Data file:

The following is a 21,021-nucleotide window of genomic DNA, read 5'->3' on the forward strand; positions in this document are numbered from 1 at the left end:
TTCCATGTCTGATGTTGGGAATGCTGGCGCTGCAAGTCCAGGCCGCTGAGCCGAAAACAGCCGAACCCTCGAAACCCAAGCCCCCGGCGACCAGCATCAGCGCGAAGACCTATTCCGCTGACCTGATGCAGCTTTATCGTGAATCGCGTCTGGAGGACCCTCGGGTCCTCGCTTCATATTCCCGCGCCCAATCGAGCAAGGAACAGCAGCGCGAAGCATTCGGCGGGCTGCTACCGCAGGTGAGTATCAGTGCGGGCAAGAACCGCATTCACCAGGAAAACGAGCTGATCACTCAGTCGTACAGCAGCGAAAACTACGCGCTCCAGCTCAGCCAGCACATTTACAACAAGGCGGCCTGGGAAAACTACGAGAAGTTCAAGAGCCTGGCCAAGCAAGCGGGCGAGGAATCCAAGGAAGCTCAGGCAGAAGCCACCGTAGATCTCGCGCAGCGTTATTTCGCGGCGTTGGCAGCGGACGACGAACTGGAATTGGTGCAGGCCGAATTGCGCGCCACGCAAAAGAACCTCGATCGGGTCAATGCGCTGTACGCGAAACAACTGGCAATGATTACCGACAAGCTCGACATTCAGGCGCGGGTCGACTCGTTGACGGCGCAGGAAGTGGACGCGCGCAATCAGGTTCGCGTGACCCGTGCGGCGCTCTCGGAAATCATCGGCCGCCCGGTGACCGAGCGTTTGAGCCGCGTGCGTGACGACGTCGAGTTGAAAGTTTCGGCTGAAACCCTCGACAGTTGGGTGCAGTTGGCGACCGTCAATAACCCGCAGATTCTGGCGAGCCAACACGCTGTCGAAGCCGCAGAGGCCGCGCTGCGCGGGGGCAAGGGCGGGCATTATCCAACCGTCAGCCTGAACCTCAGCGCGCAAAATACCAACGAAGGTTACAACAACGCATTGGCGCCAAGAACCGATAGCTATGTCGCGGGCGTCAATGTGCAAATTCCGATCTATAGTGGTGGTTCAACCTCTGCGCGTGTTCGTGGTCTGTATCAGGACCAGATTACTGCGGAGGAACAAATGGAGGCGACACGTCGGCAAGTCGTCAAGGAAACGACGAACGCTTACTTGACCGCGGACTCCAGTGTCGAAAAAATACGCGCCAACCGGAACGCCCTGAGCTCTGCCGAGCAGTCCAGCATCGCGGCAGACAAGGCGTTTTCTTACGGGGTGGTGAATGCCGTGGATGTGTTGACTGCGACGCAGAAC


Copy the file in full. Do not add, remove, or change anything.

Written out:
The following is a 21,021-nucleotide window of genomic DNA, read 5'->3' on the forward strand; positions in this document are numbered from 1 at the left end:
TTCCATGTCTGATGTTGGGAATGCTGGCGCTGCAAGTCCAGGCCGCTGAGCCGAAAACAGCCGAACCCTCGAAACCCAAGCCCCCGGCGACCAGCATCAGCGCGAAGACCTATTCCGCTGACCTGATGCAGCTTTATCGTGAATCGCGTCTGGAGGACCCTCGGGTCCTCGCTTCATATTCCCGCGCCCAATCGAGCAAGGAACAGCAGCGCGAAGCATTCGGCGGGCTGCTACCGCAGGTGAGTATCAGTGCGGGCAAGAACCGCATTCACCAGGAAAACGAGCTGATCACTCAGTCGTACAGCAGCGAAAACTACGCGCTCCAGCTCAGCCAGCACATTTACAACAAGGCGGCCTGGGAAAACTACGAGAAGTTCAAGAGCCTGGCCAAGCAAGCGGGCGAGGAATCCAAGGAAGCTCAGGCAGAAGCCACCGTAGATCTCGCGCAGCGTTATTTCGCGGCGTTGGCAGCGGACGACGAACTGGAATTGGTGCAGGCCGAATTGCGCGCCACGCAAAAGAACCTCGATCGGGTCAATGCGCTGTACGCGAAACAACTGGCAATGATTACCGACAAGCTCGACATTCAGGCGCGGGTCGACTCGTTGACGGCGCAGGAAGTGGACGCGCGCAATCAGGTTCGCGTGACCCGTGCGGCGCTCTCGGAAATCATCGGCCGCCCGGTGACCGAGCGTTTGAGCCGCGTGCGTGACGACGTCGAGTTGAAAGTTTCGGCTGAAACCCTCGACAGTTGGGTGCAGTTGGCGACCGTCAATAACCCGCAGATTCTGGCGAGCCAACACGCTGTCGAAGCCGCAGAGGCCGCGCTGCGCGGGGGCAAGGGCGGGCATTATCCAACCGTCAGCCTGAACCTCAGCGCGCAAAATACCAACGAAGGTTACAACAACGCATTGGCGCCAAGAACCGATAGCTATGTCGCGGGCGTCAATGTGCAAATTCCGATCTATAGTGGTGGTTCAACCTCTGCGCGTGTTCGTGGTCTGTATCAGGACCAGATTACTGCGGAGGAACAAATGGAGGCGACACGTCGGCAAGTCGTCAAGGAAACGACGAACGCTTACTTGACCGCGGACTCCAGTGTCGAAAAAATACGCGCCAACCGGAACGCCCTGAGCTCTGCCGAGCAGTCCAGCATCGCGGCAGACAAGGCGTTTTCTTACGGGGTGGTGAATGCCGTGGATGTGTTGACTGCGACGCAGAAC